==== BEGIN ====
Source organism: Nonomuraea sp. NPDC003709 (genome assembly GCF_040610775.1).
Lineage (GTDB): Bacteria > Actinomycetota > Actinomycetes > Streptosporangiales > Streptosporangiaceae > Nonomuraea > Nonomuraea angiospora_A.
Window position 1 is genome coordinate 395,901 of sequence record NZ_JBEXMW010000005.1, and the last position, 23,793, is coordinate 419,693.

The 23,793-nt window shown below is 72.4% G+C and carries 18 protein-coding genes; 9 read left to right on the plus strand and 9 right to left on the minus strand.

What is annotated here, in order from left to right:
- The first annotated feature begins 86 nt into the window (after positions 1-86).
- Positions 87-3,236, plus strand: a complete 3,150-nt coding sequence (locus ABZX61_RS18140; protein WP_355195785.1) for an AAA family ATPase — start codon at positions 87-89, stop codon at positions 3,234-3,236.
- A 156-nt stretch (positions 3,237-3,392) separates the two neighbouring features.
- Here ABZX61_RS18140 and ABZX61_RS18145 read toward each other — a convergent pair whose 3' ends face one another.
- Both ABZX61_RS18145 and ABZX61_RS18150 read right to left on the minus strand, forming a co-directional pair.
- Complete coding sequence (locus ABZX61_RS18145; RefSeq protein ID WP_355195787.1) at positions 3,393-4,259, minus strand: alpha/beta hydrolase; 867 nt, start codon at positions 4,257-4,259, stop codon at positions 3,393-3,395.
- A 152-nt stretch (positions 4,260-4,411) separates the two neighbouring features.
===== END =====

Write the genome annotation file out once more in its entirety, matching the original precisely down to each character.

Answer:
Source organism: Nonomuraea sp. NPDC003709 (genome assembly GCF_040610775.1).
Lineage (GTDB): Bacteria > Actinomycetota > Actinomycetes > Streptosporangiales > Streptosporangiaceae > Nonomuraea > Nonomuraea angiospora_A.
Window position 1 is genome coordinate 395,901 of sequence record NZ_JBEXMW010000005.1, and the last position, 23,793, is coordinate 419,693.

The 23,793-nt window shown below is 72.4% G+C and carries 18 protein-coding genes; 9 read left to right on the plus strand and 9 right to left on the minus strand.

What is annotated here, in order from left to right:
- The first annotated feature begins 86 nt into the window (after positions 1-86).
- Positions 87-3,236, plus strand: a complete 3,150-nt coding sequence (locus ABZX61_RS18140; protein WP_355195785.1) for an AAA family ATPase — start codon at positions 87-89, stop codon at positions 3,234-3,236.
- A 156-nt stretch (positions 3,237-3,392) separates the two neighbouring features.
- Here ABZX61_RS18140 and ABZX61_RS18145 read toward each other — a convergent pair whose 3' ends face one another.
- Both ABZX61_RS18145 and ABZX61_RS18150 read right to left on the minus strand, forming a co-directional pair.
- Complete coding sequence (locus ABZX61_RS18145; RefSeq protein ID WP_355195787.1) at positions 3,393-4,259, minus strand: alpha/beta hydrolase; 867 nt, start codon at positions 4,257-4,259, stop codon at positions 3,393-3,395.
- A 152-nt stretch (positions 4,260-4,411) separates the two neighbouring features.